Molekulere karakterisering van 'n Aegilops speltoides verhaalde translokasie en verkorte vorms
Thesis (MSc (Genetics))--University of Stellenbosch, 2009.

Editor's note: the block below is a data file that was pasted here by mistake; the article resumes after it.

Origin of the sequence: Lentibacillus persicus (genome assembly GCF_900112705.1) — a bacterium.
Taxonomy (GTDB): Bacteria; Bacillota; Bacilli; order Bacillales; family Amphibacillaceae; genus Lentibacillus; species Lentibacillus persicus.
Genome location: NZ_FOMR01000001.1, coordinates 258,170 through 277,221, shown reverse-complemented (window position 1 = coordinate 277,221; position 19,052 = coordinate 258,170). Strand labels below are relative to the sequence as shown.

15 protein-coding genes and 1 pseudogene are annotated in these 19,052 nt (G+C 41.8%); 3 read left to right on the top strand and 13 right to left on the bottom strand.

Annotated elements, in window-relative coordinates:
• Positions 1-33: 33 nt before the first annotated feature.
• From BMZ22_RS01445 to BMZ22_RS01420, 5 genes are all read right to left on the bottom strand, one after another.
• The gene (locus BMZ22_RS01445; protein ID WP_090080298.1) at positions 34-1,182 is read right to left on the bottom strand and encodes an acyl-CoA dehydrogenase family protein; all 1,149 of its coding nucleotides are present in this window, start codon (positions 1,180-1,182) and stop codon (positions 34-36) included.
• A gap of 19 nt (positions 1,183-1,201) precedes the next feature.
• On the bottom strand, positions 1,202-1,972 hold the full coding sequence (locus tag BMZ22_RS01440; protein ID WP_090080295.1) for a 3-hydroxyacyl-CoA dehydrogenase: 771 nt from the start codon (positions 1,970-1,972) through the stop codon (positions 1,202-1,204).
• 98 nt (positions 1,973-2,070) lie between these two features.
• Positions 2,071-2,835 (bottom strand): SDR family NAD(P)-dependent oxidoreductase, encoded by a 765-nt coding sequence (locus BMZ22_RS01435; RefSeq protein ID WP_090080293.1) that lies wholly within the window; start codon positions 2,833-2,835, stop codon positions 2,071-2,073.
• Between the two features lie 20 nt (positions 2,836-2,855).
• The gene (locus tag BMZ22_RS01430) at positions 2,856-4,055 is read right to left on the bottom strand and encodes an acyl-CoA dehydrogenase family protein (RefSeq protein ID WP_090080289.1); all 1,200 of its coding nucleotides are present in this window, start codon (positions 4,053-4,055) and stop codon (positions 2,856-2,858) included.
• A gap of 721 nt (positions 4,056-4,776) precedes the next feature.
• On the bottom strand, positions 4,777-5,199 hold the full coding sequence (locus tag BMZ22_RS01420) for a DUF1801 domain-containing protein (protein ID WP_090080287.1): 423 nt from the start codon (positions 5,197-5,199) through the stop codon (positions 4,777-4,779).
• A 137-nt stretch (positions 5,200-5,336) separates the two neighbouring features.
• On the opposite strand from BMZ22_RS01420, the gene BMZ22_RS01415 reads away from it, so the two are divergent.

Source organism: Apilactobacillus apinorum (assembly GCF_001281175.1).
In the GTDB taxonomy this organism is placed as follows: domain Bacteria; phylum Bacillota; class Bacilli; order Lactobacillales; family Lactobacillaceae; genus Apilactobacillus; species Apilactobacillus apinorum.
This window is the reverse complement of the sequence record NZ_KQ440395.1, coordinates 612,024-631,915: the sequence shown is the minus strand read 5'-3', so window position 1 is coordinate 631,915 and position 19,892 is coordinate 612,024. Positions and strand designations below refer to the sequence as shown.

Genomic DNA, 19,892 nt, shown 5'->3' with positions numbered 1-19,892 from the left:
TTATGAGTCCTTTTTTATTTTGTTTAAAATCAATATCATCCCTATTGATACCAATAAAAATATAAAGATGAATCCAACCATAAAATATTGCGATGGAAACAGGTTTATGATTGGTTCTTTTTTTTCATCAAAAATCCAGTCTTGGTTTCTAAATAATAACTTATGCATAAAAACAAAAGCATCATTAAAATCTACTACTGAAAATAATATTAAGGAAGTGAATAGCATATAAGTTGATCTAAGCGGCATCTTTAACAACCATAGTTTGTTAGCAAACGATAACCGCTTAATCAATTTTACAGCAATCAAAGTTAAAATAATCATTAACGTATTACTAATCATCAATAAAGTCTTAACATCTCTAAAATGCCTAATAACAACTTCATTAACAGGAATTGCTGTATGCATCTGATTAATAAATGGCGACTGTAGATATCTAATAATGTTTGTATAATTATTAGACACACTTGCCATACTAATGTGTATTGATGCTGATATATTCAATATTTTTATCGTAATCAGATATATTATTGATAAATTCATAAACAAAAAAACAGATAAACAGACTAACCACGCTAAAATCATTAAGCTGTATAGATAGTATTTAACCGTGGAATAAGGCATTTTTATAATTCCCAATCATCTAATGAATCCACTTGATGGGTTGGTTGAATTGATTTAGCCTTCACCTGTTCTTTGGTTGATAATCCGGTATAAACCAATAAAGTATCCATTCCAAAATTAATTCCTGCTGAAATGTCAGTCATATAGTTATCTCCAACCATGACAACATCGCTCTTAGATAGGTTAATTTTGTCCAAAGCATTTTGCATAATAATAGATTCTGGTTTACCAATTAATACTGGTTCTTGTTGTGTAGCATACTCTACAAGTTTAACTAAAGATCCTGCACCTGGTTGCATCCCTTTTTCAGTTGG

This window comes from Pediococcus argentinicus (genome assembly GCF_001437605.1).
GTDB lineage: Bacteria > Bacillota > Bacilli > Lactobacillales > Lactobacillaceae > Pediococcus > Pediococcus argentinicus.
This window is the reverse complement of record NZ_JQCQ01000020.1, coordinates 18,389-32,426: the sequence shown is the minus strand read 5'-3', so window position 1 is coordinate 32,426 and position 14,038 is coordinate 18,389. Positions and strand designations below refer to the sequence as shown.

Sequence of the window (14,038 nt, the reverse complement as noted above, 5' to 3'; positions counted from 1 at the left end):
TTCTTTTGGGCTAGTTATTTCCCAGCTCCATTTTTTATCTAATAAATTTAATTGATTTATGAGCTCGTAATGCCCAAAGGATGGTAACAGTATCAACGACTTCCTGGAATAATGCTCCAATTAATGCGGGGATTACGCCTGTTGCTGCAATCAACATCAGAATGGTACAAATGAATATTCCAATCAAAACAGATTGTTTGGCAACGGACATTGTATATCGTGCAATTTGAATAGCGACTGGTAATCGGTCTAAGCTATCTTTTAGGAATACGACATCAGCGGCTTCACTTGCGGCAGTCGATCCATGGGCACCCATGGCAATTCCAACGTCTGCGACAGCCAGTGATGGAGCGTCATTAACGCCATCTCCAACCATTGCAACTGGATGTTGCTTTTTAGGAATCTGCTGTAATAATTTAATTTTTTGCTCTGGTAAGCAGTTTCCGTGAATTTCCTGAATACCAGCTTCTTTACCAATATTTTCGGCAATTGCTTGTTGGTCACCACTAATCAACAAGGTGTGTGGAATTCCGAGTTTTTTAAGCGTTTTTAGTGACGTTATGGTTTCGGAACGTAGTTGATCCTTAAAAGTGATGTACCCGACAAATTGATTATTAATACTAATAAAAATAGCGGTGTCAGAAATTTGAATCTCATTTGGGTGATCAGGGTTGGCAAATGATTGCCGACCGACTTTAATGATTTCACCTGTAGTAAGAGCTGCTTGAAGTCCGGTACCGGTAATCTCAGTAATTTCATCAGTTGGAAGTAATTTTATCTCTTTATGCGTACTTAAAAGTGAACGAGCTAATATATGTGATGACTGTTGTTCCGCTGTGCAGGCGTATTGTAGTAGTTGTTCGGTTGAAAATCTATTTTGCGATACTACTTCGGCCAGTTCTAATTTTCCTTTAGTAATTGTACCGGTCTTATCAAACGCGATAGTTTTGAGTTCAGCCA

Gene transfer from wild gras species to wheat is complicated by the simultaneous integration of large amounts of alien chromatin. The alien chromatin containing the target gene is inherited as a linkage block and the phenomenon is known as linkage drag. The degree of linkage drag depends on whether, and how readily, recombination occurs between the foreign and wheat chromatin. The S13 translocation line was developed by the department of Genetics, US. A cross was made between Chinese Spring and a leaf rust resistant Aegilops speltoides accession. Resistant backcross F1 was backcrossed to Chinese Spring and W84-17. S13 was selected from the backcross progeny and found to carry three rust resistance genes temporarily named LrS13, SrS13 and YrS13. Unfortunately, the resistance genes were completely linked to gametocidal (Gc) genes that were co-transferred from the wild parent. In wheat Gc genes cause reduced fertility, poor plant phenotype and hybrid necrosis. In order to use employ the rust resistance genes commercially they need to be separated from the Gc genes. At the onset of this study four putative shortened forms of the S13 translocation were provided. The four lines were identified in a homoeologous paring induction experiment (involving the test cross 04M127). This study aimed to achieve the following: (i) characterize the four recombinants with the use of molecular markers, (ii) use the knowledge gained to identify further recombinants in the 04M127 cross, (iii) identify the shortest (most useful) recombinant, and (iv) attempt to shorten the shortest recombinant form still further and thereby remove as many of the Gc genes as possible. In total, seven recombinants of the S13 translocation (04M127-1, -2, -3, -4, -7, -11 and -12; referred to as recombinant group A) were identified and characterised with microsatellite and SCAR markers. These recombinants have exchanged different amounts of foreign chromatin for wheat chromatin, but were still associated with Gc genes, showing hybrid necrosis and seed shrivelling. Some of the recombinants have lost the undesirable „brittle rachis‟ phenotype which occurs in Ae. speltoides and the S13 translocation line. In plants VII having this trait, the rachis spontaneously disarticulates after the third spikelet upon ripening of the ear. Recombinant 3 appeared to be least affected by Gc genes and was therefore used in further attempts to shorten the translocation. Recombinant 3 was crossed with wheat (W84-17) and resistant F1 (heterozygous for the translocation) were test crossed with Chinese Spring nullisomic 3A tetrasomic 3B/D plants. Thirty five resistant testcross F1 plants were identified (named recombinant group B). The resistant group B recombinants as well as nine susceptible test cross F1 (which also appeared to be recombinant) were characterised making use of microsatellites and a SCAR marker. From the results it appeared that each of the 35 resistant plants exchanged substantial amounts of Ae. speltoides chromatin for wheat chromatin. The species chromatin that remained (and which contains LrS13) is probably located either close to the 3AS telomere or within the proximal regions of 3AS and 3AL. A SCAR marker that has been developed specifically for the S13 translocation provided useful confirmation of the presence of Ae. speltoides chromatin in the 35 recombinants. If the SCAR marker proves to be tightly linked to LrS13 it may eventually be used for marker assisted selection of the resistance or it may be employed in continued attempts to reduce the amount of foreign chromatin. Seedling rust resistance tests showed that the recombinants have lost SrS13 and YrS1 during recombination. An attempt was also made to develop additional markers that specifically detect the translocation in order to further characterise the group B recombinants. Published information on Ae. speltoides specific repeated and transposon sequences were obtained and used for primer design. Unfortunately, no suitable markers could be found and the primers that were designed tended to amplify the same fragments in both the wheat and species genomes. DArT markers were also employed in an attempt to characterise the 35 group B recombinants and controls. The DArT results provided an independent verification of the results obtained with the microsatellite markers. The DArT results confirmed that the group B recombinants exchanged large amounts of species chromatin for wheat chromatin. Even though the 35 resistant group B recombinants have undergone extensive recombination they still show signs of residual Gc effects. It is believed these effects can be removed by continued backcrossing to wheat accompanied by selection against Gc symptoms. While the effects of Gc genes per se were not studied, their properties were reminiscent of those of transposable elements. Indications were that complex interactions involving the Gc genes themselves as well as genetic factors in the wheat genome may have a drastic effect on the selective survival of recombinant gametes.